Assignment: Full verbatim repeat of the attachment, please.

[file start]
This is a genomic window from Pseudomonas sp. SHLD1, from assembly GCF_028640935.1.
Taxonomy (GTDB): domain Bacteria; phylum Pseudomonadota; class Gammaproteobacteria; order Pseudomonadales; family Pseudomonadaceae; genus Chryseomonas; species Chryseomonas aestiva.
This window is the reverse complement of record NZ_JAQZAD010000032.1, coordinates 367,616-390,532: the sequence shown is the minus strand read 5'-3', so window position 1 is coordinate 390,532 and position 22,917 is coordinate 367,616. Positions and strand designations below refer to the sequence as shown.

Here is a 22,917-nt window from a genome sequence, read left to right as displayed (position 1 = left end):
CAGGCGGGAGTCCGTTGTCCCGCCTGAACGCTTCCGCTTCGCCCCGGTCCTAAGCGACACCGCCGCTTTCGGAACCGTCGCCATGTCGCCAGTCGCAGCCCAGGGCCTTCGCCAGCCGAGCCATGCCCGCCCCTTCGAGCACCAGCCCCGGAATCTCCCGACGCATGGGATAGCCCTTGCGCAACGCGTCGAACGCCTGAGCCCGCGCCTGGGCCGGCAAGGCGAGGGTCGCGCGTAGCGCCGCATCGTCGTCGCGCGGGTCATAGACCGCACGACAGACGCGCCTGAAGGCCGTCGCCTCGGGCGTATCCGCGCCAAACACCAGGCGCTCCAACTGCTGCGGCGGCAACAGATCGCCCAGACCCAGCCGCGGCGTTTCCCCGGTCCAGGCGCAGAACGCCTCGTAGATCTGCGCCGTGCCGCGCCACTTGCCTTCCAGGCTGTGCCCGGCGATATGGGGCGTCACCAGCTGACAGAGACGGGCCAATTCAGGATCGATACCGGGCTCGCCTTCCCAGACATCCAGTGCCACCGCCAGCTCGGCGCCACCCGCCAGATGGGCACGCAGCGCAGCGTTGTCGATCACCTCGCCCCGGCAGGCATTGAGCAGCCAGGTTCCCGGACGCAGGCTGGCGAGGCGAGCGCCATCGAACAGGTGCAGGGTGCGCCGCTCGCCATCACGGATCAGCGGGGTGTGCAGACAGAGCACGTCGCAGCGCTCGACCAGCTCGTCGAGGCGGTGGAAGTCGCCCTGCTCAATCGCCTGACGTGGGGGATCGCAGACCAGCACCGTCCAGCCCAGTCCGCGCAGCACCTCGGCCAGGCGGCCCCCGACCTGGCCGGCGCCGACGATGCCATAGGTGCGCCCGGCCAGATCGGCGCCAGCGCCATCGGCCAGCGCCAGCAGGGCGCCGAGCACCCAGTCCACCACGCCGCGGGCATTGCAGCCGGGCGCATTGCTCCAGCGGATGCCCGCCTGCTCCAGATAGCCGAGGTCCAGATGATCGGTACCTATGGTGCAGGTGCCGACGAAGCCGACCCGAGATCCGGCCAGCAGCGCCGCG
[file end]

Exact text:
This is a genomic window from Pseudomonas sp. SHLD1, from assembly GCF_028640935.1.
Taxonomy (GTDB): domain Bacteria; phylum Pseudomonadota; class Gammaproteobacteria; order Pseudomonadales; family Pseudomonadaceae; genus Chryseomonas; species Chryseomonas aestiva.
This window is the reverse complement of record NZ_JAQZAD010000032.1, coordinates 367,616-390,532: the sequence shown is the minus strand read 5'-3', so window position 1 is coordinate 390,532 and position 22,917 is coordinate 367,616. Positions and strand designations below refer to the sequence as shown.

Here is a 22,917-nt window from a genome sequence, read left to right as displayed (position 1 = left end):
CAGGCGGGAGTCCGTTGTCCCGCCTGAACGCTTCCGCTTCGCCCCGGTCCTAAGCGACACCGCCGCTTTCGGAACCGTCGCCATGTCGCCAGTCGCAGCCCAGGGCCTTCGCCAGCCGAGCCATGCCCGCCCCTTCGAGCACCAGCCCCGGAATCTCCCGACGCATGGGATAGCCCTTGCGCAACGCGTCGAACGCCTGAGCCCGCGCCTGGGCCGGCAAGGCGAGGGTCGCGCGTAGCGCCGCATCGTCGTCGCGCGGGTCATAGACCGCACGACAGACGCGCCTGAAGGCCGTCGCCTCGGGCGTATCCGCGCCAAACACCAGGCGCTCCAACTGCTGCGGCGGCAACAGATCGCCCAGACCCAGCCGCGGCGTTTCCCCGGTCCAGGCGCAGAACGCCTCGTAGATCTGCGCCGTGCCGCGCCACTTGCCTTCCAGGCTGTGCCCGGCGATATGGGGCGTCACCAGCTGACAGAGACGGGCCAATTCAGGATCGATACCGGGCTCGCCTTCCCAGACATCCAGTGCCACCGCCAGCTCGGCGCCACCCGCCAGATGGGCACGCAGCGCAGCGTTGTCGATCACCTCGCCCCGGCAGGCATTGAGCAGCCAGGTTCCCGGACGCAGGCTGGCGAGGCGAGCGCCATCGAACAGGTGCAGGGTGCGCCGCTCGCCATCACGGATCAGCGGGGTGTGCAGACAGAGCACGTCGCAGCGCTCGACCAGCTCGTCGAGGCGGTGGAAGTCGCCCTGCTCAATCGCCTGACGTGGGGGATCGCAGACCAGCACCGTCCAGCCCAGTCCGCGCAGCACCTCGGCCAGGCGGCCCCCGACCTGGCCGGCGCCGACGATGCCATAGGTGCGCCCGGCCAGATCGGCGCCAGCGCCATCGGCCAGCGCCAGCAGGGCGCCGAGCACCCAGTCCACCACGCCGCGGGCATTGCAGCCGGGCGCATTGCTCCAGCGGATGCCCGCCTGCTCCAGATAGCCGAGGTCCAGATGATCGGTACCTATGGTGCAGGTGCCGACGAAGCCGACCCGAGATCCGGCCAGCAGCGCCGCG